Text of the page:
“In the end, only three things matter: how much you loved..

We invite you to

Led by Lidija Georgieva

Musical performance: Julia Nelkovska, violin

December 25, 2022, Sunday at 7 p.m.

In the Yoga center and via Skype – to join, ask for:
Yoga Centre Lidija Georgieva

A New Year’s thought for reflection: “In the end, only three things matter: how much you loved, how gently you lived and how gracefully you let go of things not meant for you.“ Buddha


To positive growth through the understanding of samskara, sankalpa and tapas

It’s that time again when we look ahead to the year in front of us and imagine it to be better than the one we are leaving behind. Are we ready to break some bad habits, create new positive habits, or set new goals for the coming year? Before we resolve to change the bad habits that plague us, perhaps we need to understand them a little better.

In yogic philosophy, our habituations are called samskaras. They are mental and emotional, or energy imprints. Every time a certain feeling or thought arises, it is recorded as a subtle imprint in our memory. The more intense the input of those records or the more often the record is repeated, the stronger the impression becomes. Eventually these imprints become a part of who we are and influence our behavior. It is even suggested that we may be born with a karmic inheritance of patterns through which we cycle through over and over again.

Samskara can manifest in positive ways such as healthy eating habits or a positive attitude towards life. They can also be negative, such as mental patterns that influence low self-esteem or destructive relationships. Our negative samskaras are what block our positive growth. What we need to do on the eve of the New Year is that we identify something we want to change or something we want to manifest, and so we create our “New Year’s resolution” – sankalpa. But most of the time, the determination to achieve the new goals quickly disappears, so in January or February we’ve slipped back into old habits of behavior and forget about our commitment to the new. Changing our samskaras is not an easy process. It requires a much strong will, sincere intention commitment, and a dedication to a practiced discipline that will support our intention. The process of making a decision, sankalpa, is a special way of communicating with the deepest, wisest part of ourselves about what we truly want.Once we set the intention, we must not be impatient. Significant change does not happen overnight. That’s why it’s important to set milestones to help us stay committed to our goal during the long year ahead.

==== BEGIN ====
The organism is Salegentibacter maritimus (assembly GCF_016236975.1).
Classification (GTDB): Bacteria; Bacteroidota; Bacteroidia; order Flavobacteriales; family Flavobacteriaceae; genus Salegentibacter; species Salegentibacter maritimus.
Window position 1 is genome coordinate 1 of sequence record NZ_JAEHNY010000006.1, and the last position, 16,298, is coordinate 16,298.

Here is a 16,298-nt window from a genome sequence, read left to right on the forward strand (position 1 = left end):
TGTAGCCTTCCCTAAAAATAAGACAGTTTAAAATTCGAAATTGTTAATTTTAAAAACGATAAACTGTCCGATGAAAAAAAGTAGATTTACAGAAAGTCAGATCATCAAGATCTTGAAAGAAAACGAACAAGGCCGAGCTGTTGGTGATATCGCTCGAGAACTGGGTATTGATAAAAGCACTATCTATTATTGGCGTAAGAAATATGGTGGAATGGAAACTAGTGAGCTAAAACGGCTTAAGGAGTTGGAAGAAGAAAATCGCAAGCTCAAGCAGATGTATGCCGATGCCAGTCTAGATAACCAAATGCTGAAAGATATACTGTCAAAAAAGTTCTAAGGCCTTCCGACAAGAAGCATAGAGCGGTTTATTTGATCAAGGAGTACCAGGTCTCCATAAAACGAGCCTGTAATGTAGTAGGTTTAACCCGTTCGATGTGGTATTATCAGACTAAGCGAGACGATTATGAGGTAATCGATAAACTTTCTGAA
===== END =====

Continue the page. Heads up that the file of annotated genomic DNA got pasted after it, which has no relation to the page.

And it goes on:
So, you’ve identified the samskara (habituation) that you want to change, and you’ve created your sankalpa (sacred intention) and taken your solemn vow to remain dedicated to your intention. How are you going to keep your commitment?

The final ingredient in our recipe for change is tapas (fiery discipline). Tapas is the disciplined practice of implementing your plan for change. It is the dedicated practice that actually causes the change. The word tapas derives from the Sanskrit word “tap” which means “to heat”. Purposeful change in behavior creates heat from the friction of the new pattern rubbing against the old pattern.

Change is usually quite uncomfortable. When we consciously change a habit, discomfort arises and creates emotional or physical heat. The heat generated by practicing tapas will incinerate the impurities of our negative samskaras. If we acknowledge that the discomfort generated by the discipline creates is ultimately good for us, we are more likely to remain dedicated to our practice.

In summary, tapas (fiery discipline) challenges our long-standing samsakras (patterns of behavior) and gradually burns them up and clears the way for our sankalpa (dedicated intention) to emerge as significant spiritual and psychological growth.